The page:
- February 9, 2017
- By Sarah Cummins
- 0 comments
Council tax exemptions and the importance of checking the tenancy agreement
Part 2 of this blog series looked at the HMO test under the Council tax regulations, click here to read my previous blog.. This blog will look at exemptions and how the tenancy agreement itself can affect who has to pay council tax.
Do any exemptions apply?
It is important to note that council tax is only payable on dwellings which are not exempt. One of the most common exemptions is the student exemption. If you let your property entirely to students and they fall within the exemption then council tax is not payable. This is the case even if the owner/landlord is liable as the exemption attaches to the dwelling and not the person who is liable to pay.
Check your contract
It is important to note that despite the statutory rules, there is nothing stopping the landlord and tenant from agreeing who is responsible to pay council tax and incorporating this into the tenancy agreement. For example, although the landlord may be liable to pay under the HMO test, the landlord could pass this charge on to the tenants. In most cases the landlord will do this simply by increasing the rent payable. However, landlords should be wary that if the council tax is included in the rent and it suddenly increases it may be difficult to pass that increase on to tenants. Therefore it is sensible to include a clause requiring tenants to reimburse the landlord for any increases in council tax.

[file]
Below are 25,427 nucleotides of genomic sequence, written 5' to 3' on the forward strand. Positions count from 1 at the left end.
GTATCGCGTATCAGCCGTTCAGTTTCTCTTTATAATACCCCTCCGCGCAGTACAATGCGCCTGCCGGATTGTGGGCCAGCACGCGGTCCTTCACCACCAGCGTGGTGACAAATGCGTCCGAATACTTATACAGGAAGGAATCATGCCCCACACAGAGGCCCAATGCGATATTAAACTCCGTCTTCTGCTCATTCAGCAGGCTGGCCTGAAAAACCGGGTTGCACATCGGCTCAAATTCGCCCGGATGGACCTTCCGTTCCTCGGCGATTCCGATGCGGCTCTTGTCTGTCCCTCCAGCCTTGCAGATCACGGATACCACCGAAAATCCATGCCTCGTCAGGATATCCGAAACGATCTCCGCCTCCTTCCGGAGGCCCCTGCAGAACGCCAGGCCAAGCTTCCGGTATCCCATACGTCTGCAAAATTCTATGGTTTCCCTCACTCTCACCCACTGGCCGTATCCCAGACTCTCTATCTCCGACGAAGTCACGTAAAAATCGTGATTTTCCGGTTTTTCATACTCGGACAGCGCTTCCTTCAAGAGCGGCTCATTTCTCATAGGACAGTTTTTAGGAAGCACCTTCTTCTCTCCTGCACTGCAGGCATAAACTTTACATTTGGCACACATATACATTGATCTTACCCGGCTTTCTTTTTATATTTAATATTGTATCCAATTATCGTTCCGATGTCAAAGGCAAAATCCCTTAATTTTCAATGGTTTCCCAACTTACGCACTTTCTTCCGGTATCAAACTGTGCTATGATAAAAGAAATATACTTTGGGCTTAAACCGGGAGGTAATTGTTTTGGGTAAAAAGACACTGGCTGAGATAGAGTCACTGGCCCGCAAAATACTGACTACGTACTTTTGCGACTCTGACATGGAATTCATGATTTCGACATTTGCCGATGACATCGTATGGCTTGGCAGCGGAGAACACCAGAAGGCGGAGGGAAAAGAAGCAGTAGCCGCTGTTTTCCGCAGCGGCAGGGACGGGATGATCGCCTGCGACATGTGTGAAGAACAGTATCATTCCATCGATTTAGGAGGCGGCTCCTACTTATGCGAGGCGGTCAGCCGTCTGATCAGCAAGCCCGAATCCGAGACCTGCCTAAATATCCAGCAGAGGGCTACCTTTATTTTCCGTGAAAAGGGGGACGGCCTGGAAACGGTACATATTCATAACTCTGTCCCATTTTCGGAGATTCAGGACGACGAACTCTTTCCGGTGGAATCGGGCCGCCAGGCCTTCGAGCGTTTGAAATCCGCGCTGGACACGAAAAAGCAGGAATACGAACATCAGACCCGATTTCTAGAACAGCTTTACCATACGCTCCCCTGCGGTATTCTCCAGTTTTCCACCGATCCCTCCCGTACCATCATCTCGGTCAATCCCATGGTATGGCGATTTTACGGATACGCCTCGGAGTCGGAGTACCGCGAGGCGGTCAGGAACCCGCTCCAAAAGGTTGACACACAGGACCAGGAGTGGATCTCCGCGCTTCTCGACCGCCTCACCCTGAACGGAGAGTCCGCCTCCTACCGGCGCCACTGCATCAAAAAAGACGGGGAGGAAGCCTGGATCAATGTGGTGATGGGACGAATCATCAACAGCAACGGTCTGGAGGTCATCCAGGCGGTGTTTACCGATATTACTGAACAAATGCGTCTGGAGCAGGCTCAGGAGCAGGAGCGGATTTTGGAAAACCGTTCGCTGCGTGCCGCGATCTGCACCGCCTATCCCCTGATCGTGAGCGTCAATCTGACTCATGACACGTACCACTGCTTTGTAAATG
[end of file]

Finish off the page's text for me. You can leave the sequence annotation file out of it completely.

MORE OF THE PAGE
Where landlords are not liable to pay, they should be careful to review the terms of their tenancy agreements to ensure the terms set out the correct position. If there are clauses in the agreements that say the landlord will be responsible for paying council tax (perhaps because the landlord mistakenly thought they would be liable because the property is an HMO under the Housing Act 2004) the landlord could be contractually liable to pay under the terms of the agreement, regardless of what the statute says. The contractual terms agreed between the landlord and tenant prevail.
Council tax and HMOs are complicated areas of law and often specialist advice is needed. Sometimes the VOA will band a property incorrectly or the local authority will serve council tax demands on the landlord when they are not actually the liable person. Many council tax demands are generated automatically by computers and without much scrutiny. Appeals lie first to the local authority and then to the Valuation Tribunal. We have had success challenging council tax demands on behalf of landlords and raising appeals on the issue of whether a property should be classed as an HMO and whether the landlord should be liable to pay council tax.
* Disclaimer: The information on the Anthony Gold website is for general information only and reflects the position at the date of publication. It does not constitute legal advice and should not be treated as such. It is provided without any representations or warranties, express or implied.*
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